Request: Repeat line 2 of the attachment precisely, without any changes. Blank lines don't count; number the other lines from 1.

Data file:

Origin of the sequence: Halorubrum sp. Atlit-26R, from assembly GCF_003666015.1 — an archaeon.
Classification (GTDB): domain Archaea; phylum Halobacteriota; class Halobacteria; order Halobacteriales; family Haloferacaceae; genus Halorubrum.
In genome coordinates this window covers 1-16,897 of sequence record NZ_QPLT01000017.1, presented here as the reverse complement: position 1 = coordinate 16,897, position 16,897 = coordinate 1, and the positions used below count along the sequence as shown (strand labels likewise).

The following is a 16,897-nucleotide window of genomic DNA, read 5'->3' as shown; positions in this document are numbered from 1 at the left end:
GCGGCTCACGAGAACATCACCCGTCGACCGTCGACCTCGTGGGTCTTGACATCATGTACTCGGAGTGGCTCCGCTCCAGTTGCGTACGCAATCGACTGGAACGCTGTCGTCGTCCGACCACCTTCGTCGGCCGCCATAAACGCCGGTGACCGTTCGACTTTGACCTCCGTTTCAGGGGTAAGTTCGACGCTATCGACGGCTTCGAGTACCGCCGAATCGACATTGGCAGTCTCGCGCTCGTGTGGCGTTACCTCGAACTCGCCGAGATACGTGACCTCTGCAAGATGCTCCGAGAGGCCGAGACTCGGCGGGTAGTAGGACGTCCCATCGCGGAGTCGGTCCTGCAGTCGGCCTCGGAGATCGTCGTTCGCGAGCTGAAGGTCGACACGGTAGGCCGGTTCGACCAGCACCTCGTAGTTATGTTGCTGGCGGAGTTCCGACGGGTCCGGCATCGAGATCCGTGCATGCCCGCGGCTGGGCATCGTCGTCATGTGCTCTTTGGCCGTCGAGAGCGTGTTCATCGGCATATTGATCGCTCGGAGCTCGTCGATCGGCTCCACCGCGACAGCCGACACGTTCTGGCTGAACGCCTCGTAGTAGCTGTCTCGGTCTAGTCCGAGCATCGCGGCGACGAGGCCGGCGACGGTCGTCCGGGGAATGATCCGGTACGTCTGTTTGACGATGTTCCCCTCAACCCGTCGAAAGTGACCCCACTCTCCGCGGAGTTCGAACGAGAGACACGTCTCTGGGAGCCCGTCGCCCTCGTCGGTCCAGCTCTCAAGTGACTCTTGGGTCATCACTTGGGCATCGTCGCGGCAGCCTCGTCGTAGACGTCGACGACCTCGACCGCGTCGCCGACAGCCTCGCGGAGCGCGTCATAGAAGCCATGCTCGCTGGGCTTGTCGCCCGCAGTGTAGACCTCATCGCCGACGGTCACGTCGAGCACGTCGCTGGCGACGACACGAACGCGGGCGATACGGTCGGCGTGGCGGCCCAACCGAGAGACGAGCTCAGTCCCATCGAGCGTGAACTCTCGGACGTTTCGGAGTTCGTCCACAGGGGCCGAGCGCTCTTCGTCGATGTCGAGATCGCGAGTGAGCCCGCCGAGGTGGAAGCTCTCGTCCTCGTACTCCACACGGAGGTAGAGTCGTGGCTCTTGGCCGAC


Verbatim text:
Classification (GTDB): domain Archaea; phylum Halobacteriota; class Halobacteria; order Halobacteriales; family Haloferacaceae; genus Halorubrum.